Karel Abraham blasts Avintia’s Ruben Xaus after being fired by email

Karel Abraham reveals he was fired by e-mail and ignored by Avintia Ducati despite given assurances his 2020 MotoGP ride wasn't under threat

Karel Abraham

More details have emerged about the timeline that led to Karel Abraham being axed by his Avintia Ducati team, with the Czech rider revealing he was fired over email and told to ‘stop communicating’ after days of being ignored when he tried to discover why he’d been let go.

The experienced rider revealed himself over the weekend he wouldn’t be lining up on the 2020 MotoGP World Championship grid with the Spanish outfit despite only being part way through a two-year deal. Johann Zarco set to assume his place in the team.

While speculation has been rife in recent days that Zarco had come to an agreement with Avintia Ducati, Abraham says he had been given assurances that such discussions were not taking place when he was testing with the team less than a week ago.

However, in the run up to this week’s MotoGP test at Jerez he revealed communications with former WorldSBK and MotoGP rider Xaus, who works in Avintia’s team management, began to go cold and when he persisted he received an email in Spanish confirming his contract had in fact been terminated.

In a wide-ranging interview which can be found in full on MotoGP authority website Motomatters.com via Israeli commentator Tammy Gorali, Abraham says he proceeded to be ignored until he pointed out his flights to Jerez were booked and his kit was also at the track before he was informed to not travel and to stop contacting the team.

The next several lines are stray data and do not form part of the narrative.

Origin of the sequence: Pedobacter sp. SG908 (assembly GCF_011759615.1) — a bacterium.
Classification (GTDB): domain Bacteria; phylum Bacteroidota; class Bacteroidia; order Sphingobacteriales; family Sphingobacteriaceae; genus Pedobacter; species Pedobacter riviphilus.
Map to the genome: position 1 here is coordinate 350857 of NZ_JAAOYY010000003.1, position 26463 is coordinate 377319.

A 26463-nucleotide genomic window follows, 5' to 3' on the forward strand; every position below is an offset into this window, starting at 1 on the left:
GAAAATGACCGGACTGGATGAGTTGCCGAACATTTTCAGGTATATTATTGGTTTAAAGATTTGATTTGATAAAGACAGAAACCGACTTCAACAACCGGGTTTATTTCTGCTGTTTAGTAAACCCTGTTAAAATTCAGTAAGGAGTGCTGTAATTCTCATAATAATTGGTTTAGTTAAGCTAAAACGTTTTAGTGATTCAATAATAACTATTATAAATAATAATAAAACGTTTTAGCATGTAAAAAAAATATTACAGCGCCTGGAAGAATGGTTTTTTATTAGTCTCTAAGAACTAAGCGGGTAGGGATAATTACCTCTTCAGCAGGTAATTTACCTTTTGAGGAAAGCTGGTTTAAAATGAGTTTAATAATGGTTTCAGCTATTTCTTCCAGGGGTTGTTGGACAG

“We talked in Valencia, and after the rumours with Zarco I went to Ruben again, multiple times actually, and asked what is going on, is it happening or not happening? And on Tuesday – he missed the last day of testing on Wednesday – he confirmed and said don't worry, you have your contract, everything is as it should be.

“I asked if they were talking to Zarco and he said 'No, we are absolutely not talking to Zarco, this is just some rumours, it's not true'.

"So I said OK, I did one day of testing, which was not bad, then I went back home. We texted a couple of times with Ruben, but he did not answer but I did not take it seriously.

"I opened it [the email] and it was in full Spanish, not English or Czech, saying 'Hello Mr Abraham, I am the notary of Esponsorama, these are the documents and paperwork that this is the official notary'. When we put it into a translator, it was quiet clear that it was the termination of our contract. So we texted Ruben again, with 'Hey, what is this?' No answer."

"We texted him multiple times, but we didn't receive any answer from him," he said. "But on the next day, Saturday, I texted him again saying 'Hey, Ruben look, you sent me this Spanish email, I have no idea what is in it and tomorrow I am leaving to Jerez, should I go to Jerez or not?' Only then I received a message saying, 'Correct, it's the termination of the contract, don't come to Jerez, and stop communication with me’.”

"I am disappointed because he was always this kind of friendly guy, he borrowed a car from me, he went with me to the hotel, or in Australia we spent a lot of time together, very friendly. And then he says 'don't talk to me anymore'. So I was like, "Are you serious? You are basically kicking me in the ass after the season is done and while we have a contract, and not even talking to me?'"